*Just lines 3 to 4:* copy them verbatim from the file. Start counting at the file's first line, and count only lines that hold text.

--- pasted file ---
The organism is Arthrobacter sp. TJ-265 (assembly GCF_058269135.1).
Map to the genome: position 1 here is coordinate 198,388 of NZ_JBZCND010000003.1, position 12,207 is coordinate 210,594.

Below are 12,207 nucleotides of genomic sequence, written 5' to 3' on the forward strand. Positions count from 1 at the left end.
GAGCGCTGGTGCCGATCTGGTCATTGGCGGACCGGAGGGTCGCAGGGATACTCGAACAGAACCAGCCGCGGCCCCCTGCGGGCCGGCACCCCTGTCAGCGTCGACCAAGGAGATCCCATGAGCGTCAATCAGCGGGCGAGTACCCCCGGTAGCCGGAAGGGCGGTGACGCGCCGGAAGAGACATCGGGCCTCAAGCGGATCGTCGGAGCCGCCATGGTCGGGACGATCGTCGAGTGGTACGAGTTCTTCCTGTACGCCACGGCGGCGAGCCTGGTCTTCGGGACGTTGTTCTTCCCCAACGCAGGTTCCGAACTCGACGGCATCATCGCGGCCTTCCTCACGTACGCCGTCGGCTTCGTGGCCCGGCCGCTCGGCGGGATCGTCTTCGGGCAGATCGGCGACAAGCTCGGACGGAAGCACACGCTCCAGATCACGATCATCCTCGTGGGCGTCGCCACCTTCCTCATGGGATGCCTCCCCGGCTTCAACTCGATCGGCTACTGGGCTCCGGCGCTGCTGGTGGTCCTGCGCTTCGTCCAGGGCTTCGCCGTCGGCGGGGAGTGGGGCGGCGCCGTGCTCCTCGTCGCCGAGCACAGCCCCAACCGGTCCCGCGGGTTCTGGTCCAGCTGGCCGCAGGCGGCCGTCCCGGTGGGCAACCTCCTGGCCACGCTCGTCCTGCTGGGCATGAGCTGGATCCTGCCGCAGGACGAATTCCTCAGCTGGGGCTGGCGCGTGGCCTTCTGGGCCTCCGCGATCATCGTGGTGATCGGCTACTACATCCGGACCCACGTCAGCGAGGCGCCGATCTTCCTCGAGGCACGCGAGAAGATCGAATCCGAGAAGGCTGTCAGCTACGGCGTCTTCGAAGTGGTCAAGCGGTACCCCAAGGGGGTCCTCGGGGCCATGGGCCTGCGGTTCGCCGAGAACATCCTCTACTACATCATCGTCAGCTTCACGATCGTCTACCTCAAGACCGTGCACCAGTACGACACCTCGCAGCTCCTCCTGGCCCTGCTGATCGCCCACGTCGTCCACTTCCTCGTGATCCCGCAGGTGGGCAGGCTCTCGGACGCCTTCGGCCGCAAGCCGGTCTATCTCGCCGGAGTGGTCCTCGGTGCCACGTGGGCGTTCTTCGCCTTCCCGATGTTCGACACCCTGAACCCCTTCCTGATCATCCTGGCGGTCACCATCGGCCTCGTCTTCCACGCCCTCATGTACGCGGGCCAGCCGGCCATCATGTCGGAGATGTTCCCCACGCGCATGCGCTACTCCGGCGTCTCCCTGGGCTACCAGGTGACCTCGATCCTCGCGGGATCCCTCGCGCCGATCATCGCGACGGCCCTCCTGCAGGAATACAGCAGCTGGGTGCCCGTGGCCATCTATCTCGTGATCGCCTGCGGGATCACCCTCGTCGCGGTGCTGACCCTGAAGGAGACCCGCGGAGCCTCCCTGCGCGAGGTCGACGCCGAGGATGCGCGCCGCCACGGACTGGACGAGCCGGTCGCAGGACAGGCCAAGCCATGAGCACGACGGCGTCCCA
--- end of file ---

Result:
Below are 12,207 nucleotides of genomic sequence, written 5' to 3' on the forward strand. Positions count from 1 at the left end.
GAGCGCTGGTGCCGATCTGGTCATTGGCGGACCGGAGGGTCGCAGGGATACTCGAACAGAACCAGCCGCGGCCCCCTGCGGGCCGGCACCCCTGTCAGCGTCGACCAAGGAGATCCCATGAGCGTCAATCAGCGGGCGAGTACCCCCGGTAGCCGGAAGGGCGGTGACGCGCCGGAAGAGACATCGGGCCTCAAGCGGATCGTCGGAGCCGCCATGGTCGGGACGATCGTCGAGTGGTACGAGTTCTTCCTGTACGCCACGGCGGCGAGCCTGGTCTTCGGGACGTTGTTCTTCCCCAACGCAGGTTCCGAACTCGACGGCATCATCGCGGCCTTCCTCACGTACGCCGTCGGCTTCGTGGCCCGGCCGCTCGGCGGGATCGTCTTCGGGCAGATCGGCGACAAGCTCGGACGGAAGCACACGCTCCAGATCACGATCATCCTCGTGGGCGTCGCCACCTTCCTCATGGGATGCCTCCCCGGCTTCAACTCGATCGGCTACTGGGCTCCGGCGCTGCTGGTGGTCCTGCGCTTCGTCCAGGGCTTCGCCGTCGGCGGGGAGTGGGGCGGCGCCGTGCTCCTCGTCGCCGAGCACAGCCCCAACCGGTCCCGCGGGTTCTGGTCCAGCTGGCCGCAGGCGGCCGTCCCGGTGGGCAACCTCCTGGCCACGCTCGTCCTGCTGGGCATGAGCTGGATCCTGCCGCAGGACGAATTCCTCAGCTGGGGCTGGCGCGTGGCCTTCTGGGCCTCCGCGATCATCGTGGTGATCGGCTACTACATCCGGACCCACGTCAGCGAGGCGCCGATCTTCCTCGAGGCACGCGAGAAGATCGAATCCGAGAAGGCTGTCAGCTACGGCGTCTTCGAAGTGGTCAAGCGGTACCCCAAGGGGGTCCTCGGGGCCATGGGCCTGCGGTTCGCCGAGAACATCCTCTACTACATCATCGTCAGCTTCACGATCGTCTACCTCAAGACCGTGCACCAGTACGACACCTCGCAGCTCCTCCTGGCCCTGCTGATCGCCCACGTCGTCCACTTCCTCGTGATCCCGCAGGTGGGCAGGCTCTCGGACGCCTTCGGCCGCAAGCCGGTCTATCTCGCCGGAGTGGTCCTCGGTGCCACGTGGGCGTTCTTCGCCTTCCCGATGTTCGACACCCTGAACCCCTTCCTGATCATCCTGGCGGTCACCATCGGCCTCGTCTTCCACGCCCTCATGTACGCGGGCCAGCCGGCCATCATGTCGGAGATGTTCCCCACGCGCATGCGCTACTCCGGCGTCTCCCTGGGCTACCAGGTGACCTCGATCCTCGCGGGATCCCTCGCGCCGATCATCGCGACGGCCCTCCTGCAGGAATACAGCAGCTGGGTGCCCGTGGCCATCTATCTCGTGATCGCCTGCGGGATCACCCTCGTCGCGGTGCTGACCCTGAAGGAGACCCGCGGAGCCTCCCTGCGCGAGGTCGACGCCGAGGATGCGCGCCGCCACGGACTGGACGAGCCGGTCGCAGGACAGGCCAAGCCATGAGCACGACGGCGTCCCA